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One House

Drawing Works

written by
Kim Youngbae (principal, Drawing Works)
photographed by
Jaekyeong Kim
materials provided by
Drawing Works
edited by
Oh Juyeon
A Solo Forest Dwelling  

A farmhouse, on a site of an area of 670㎡, sits atop a steep slope at a height of 60m from the access road. The client wanted a house in which to live with his parents so he could move to this remote, tranquil town. He approached us to fulfill the design of a new house in which he might live alone as neighbour to the existing farmhouse, within the confines of the lot owned by his parents. 
This house had to feature a kitchen and storage space on the first floor, and a room that connected to the existing farming house on second floor. In other words, he wanted to use the first floor as an open, shared space, and the second floor as a private space.  
Before the client met us, he drew up a floor plan to sketch out the arrangement and size, also studying and compiling data to do with various eco-friendly materials and facilities. By examining these findings, he conceived of his desired construction technique ,in partnership with us. Most significantly, we contributed to the detailed drawings, developing six alternatives, sharing a model and 3D modeling data with the client – even though it is a small house. 
In light of the planned spatial arrangement, we set upon devising a new building for the client inside the right side of the existing building. The building could be connected to his parents’ home via the kitchen and multi-use room. However, this was close to the perimeter of the lot and because of the outside path the area available to the first floor was only 20㎡​, and so we designed 1m of the second floor as a cantilever structure to expand the space and manufactured furniture that adapted to the curved shaping of the walls to improve its practicality. At this same stage, we also opened up the possibility of a panoramic view within the space.​


Because this house is located in the middle of the mountain, a simple construction technique was required and we had difficulty selecting the right construction company. Although the construction scale was small, we wanted a competent construction company in the capital rather than a local construction company. Finally, we met a manager of a construction company through the introduction of an acquaintance; we are still really grateful to him even after long the construction work has been completed. Selecting the wrong construction company can result in poor outcomes, even if a design is nicely worked out. Construction lasted eleven weeks. We stayed in lodgings close to the construction site, because of the mountainous location, and brought in the best technicians for each construction phase or process. As a result, the completed details were of a very high quality.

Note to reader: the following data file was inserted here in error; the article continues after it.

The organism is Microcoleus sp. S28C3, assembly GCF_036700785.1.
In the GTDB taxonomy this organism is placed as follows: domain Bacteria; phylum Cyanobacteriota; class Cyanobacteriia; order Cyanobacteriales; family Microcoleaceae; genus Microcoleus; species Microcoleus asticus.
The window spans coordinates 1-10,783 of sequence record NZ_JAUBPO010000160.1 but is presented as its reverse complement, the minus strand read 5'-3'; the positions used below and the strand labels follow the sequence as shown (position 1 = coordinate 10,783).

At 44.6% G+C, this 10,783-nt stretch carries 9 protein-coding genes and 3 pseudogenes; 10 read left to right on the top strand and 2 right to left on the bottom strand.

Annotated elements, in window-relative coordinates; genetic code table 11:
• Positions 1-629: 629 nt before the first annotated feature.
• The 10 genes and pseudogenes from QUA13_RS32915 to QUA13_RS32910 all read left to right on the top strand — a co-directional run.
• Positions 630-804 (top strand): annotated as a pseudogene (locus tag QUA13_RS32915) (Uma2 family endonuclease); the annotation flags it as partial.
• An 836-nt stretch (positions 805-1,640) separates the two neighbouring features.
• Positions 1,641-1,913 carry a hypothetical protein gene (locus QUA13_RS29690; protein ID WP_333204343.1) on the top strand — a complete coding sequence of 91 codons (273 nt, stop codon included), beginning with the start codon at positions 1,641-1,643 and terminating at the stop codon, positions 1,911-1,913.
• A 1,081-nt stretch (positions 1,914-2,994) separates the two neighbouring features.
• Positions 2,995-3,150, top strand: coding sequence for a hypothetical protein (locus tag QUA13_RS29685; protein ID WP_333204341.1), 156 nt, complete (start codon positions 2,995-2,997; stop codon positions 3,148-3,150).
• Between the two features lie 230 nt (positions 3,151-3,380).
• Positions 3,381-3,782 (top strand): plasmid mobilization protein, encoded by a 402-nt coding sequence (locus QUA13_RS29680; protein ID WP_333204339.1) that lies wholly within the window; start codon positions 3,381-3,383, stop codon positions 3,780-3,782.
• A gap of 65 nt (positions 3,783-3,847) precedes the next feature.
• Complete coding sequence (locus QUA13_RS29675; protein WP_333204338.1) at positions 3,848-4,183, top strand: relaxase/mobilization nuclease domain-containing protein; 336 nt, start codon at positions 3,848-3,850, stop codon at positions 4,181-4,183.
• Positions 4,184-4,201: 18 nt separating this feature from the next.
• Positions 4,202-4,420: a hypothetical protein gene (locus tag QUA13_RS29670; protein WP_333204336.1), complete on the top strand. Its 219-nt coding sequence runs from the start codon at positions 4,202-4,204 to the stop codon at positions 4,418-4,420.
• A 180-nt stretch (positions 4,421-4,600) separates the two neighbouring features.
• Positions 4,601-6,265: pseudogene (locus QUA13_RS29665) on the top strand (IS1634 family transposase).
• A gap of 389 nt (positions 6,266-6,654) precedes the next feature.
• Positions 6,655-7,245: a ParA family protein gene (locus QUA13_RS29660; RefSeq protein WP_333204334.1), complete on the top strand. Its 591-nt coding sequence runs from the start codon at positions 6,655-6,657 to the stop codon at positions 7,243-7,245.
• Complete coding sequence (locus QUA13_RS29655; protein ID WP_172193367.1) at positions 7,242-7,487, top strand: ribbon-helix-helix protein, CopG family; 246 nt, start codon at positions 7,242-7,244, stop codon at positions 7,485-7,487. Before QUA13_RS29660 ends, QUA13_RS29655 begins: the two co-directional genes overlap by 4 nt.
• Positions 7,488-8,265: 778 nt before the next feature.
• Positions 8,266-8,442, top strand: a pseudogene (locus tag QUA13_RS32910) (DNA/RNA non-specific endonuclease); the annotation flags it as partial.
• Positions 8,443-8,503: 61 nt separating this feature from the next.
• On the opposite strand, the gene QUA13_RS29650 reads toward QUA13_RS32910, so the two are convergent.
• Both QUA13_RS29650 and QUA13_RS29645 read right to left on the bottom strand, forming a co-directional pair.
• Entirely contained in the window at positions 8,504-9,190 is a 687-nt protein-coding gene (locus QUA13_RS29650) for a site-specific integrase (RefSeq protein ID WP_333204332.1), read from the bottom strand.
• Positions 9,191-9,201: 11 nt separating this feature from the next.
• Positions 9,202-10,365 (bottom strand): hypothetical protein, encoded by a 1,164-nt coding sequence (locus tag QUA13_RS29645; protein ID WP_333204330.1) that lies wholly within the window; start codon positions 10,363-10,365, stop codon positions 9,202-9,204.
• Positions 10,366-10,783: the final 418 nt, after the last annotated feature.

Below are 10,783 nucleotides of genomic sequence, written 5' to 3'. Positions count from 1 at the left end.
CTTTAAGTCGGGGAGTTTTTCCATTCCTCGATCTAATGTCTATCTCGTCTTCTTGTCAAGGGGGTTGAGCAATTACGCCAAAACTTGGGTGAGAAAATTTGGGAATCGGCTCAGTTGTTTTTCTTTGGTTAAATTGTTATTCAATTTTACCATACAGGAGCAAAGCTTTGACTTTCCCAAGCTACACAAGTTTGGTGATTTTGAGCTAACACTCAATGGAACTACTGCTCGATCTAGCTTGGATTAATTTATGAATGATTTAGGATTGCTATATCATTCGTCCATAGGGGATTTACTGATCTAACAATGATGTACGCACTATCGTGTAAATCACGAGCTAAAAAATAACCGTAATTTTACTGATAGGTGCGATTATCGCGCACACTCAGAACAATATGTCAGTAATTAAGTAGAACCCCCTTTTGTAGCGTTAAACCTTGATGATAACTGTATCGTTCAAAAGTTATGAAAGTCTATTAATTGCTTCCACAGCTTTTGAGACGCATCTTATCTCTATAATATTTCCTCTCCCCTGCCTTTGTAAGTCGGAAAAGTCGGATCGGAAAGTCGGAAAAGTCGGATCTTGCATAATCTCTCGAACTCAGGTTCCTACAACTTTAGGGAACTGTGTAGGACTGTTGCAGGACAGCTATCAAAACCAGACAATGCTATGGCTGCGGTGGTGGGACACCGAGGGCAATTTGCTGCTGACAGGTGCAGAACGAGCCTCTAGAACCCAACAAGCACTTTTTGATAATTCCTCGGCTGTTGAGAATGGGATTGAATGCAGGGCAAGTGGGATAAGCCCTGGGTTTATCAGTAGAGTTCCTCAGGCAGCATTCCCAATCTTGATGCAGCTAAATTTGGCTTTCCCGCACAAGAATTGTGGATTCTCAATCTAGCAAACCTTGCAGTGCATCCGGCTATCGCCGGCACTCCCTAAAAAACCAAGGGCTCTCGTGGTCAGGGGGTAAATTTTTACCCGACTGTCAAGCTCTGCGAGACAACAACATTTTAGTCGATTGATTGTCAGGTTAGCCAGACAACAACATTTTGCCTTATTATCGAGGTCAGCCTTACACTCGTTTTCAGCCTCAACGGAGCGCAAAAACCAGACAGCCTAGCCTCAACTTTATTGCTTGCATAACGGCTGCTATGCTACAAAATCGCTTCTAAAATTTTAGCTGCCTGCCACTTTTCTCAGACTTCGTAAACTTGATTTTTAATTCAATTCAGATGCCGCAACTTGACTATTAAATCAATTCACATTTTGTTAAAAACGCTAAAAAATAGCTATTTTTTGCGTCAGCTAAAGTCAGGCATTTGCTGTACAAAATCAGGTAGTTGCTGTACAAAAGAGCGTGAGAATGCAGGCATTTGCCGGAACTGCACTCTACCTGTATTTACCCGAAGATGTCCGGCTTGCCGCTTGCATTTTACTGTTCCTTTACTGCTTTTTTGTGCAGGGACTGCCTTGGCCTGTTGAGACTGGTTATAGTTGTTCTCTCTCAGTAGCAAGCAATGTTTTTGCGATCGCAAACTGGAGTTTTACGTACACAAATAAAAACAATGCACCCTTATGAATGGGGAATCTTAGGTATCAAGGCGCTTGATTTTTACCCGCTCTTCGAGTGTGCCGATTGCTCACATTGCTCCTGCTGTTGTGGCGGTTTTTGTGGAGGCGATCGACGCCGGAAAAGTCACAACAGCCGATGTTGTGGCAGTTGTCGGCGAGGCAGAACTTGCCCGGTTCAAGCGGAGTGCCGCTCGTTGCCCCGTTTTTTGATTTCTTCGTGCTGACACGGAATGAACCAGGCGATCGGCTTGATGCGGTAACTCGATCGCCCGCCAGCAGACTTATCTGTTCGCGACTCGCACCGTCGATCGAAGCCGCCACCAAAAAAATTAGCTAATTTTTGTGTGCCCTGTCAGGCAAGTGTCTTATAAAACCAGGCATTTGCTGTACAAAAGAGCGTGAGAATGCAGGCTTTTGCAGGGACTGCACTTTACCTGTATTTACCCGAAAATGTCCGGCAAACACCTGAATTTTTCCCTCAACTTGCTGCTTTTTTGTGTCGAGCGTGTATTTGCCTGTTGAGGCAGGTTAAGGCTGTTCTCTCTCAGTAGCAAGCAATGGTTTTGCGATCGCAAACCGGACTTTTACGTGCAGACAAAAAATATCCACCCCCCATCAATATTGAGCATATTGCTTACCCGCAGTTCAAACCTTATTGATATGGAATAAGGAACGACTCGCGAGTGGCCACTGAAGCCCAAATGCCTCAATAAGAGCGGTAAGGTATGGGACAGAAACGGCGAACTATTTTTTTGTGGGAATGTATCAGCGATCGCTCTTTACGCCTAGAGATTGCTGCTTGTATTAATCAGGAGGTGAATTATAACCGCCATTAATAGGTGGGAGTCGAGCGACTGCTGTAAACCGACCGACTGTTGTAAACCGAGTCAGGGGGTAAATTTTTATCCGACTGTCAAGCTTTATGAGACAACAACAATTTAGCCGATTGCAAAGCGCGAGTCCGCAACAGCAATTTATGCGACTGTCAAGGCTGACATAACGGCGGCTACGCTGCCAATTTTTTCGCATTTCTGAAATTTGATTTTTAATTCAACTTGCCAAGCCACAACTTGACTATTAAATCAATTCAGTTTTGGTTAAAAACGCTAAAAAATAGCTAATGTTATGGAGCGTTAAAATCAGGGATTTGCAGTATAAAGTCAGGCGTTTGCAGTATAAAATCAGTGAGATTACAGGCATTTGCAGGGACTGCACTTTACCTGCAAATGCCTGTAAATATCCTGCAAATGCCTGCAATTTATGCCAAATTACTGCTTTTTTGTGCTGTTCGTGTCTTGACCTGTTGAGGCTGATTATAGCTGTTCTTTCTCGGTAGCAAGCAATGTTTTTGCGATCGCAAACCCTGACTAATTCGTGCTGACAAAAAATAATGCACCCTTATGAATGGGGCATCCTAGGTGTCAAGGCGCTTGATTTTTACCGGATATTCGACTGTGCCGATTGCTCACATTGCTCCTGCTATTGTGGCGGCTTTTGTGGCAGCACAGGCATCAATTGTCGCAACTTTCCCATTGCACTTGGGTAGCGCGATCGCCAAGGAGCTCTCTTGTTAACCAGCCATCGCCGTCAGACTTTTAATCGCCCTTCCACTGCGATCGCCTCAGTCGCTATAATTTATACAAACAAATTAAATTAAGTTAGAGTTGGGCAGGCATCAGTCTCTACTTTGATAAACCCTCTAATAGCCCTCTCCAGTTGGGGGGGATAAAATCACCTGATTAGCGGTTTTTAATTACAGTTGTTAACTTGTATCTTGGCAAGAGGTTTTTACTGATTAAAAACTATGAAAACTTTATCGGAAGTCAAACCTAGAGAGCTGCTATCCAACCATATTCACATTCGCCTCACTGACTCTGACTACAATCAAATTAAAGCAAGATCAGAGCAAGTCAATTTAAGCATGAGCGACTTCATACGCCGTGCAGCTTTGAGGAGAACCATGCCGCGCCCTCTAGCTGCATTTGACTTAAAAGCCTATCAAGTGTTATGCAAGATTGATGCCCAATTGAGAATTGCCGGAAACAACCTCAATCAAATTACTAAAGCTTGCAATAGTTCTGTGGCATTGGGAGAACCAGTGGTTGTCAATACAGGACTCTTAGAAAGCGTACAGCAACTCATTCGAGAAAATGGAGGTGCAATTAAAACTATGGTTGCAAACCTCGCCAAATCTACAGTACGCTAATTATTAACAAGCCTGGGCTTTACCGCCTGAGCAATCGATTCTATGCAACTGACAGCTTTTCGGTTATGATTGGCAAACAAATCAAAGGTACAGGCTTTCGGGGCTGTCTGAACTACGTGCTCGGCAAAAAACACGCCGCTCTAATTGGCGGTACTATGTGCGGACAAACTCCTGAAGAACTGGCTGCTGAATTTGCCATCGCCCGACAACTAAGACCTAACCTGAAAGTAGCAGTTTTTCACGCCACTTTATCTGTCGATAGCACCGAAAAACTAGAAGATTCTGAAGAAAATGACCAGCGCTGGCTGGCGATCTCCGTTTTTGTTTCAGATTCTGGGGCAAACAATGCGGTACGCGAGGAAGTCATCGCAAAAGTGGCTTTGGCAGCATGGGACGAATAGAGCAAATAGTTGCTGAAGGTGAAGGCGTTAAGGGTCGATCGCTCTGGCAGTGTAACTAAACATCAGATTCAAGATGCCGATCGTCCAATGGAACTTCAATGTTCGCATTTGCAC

For the foundations of the building, we finished the floor using reinforced concrete and applied a light weight wood framing system to the walls and the roof. After that, the roof was finished with zinc and the outer walls were finished with monocouche to neaten up the curved surface of the outer walls. When planning the internal spaces, we decided to create different atmospheres, because the first floor and the second floor have different characteristics. In the shared kitchen we laid porcelain tiles on the first floor, making them easy for the client to clean, while the walls were finished with birch. 
The kitchen furniture along the curved wall is made of birch so people can gaze at the outside view in front of the sink. When you go up the stairs lined with the birch walls, after taking off your shoes, you reach the spaces on the second floor. This space was finished with diatomite, which is an eco-friendly material. We installed windows in primary positions in all directions so that the occupants can look down the yard or out over the distant mountains. 

The clearing here in the middle of the mountain is surrounded by the mountain range, and in addition to the spectacular fall foliage, the winter snowy scenes are incredibly beautiful. You can see the surrounding landscape from inside the house and enjoy moments of meditation in nature. The outer walls that coil softly towards the surroundings seem to expand and draw themselves into the forest. On the contrary, the external view, seen through the curved glass inside the house, makes you gaze out into many faces of the forest. 


Drawing Works (Kim Youngbae, Lee Jung-hwan)

Design team

Hwang Suah


437, Goza-ri, Sangchon-myeon, Yeongdong-gun, Chung


single house

Site area


Building area


Gross floor area


Building scope






Building to land ratio


Floor area ratio



wood structure

Exterior finishing


Interior finishing

Diatomite paint, Birch plywood

Structural engineer

SH Structural

Mechanical and electrical engineer

Yeon Engineering


Analog Atelier (Ryu Jaeho)

Design period

Oct. 2018 – Feb. 2019

Construction period

Apr. – July 2019


180 million KRW


Lee Jaehoon

Kim Youngbae
Kim Youngbae graduated from Daejeon University with a Bachelor’s degree in Architectural Engineering. He practiced as an architect under the instructions of Jongho Yi and Euijung Woo at studio METAA and founded his own office in 2017. His major works include One House, Control office and public toilets in Cheongna Central Lake Park.
Lee Jeonghwan
Lee Jeonghwan completed his bachelor’s degree in Architectural Engineering at Seoul National University of Technology, and received the master’s degree in Urban Architecture from Sungkyunkwan University. He joined Drawing Works in 2019 after practicing at Kimwon Architecture for 10 years in. His major works include the 100th Anniversary Memorial Hall of Gyeonggi Girls' High School, Sinri Shrine, Stork Rock, and Taebaek Mountain Literature Museum.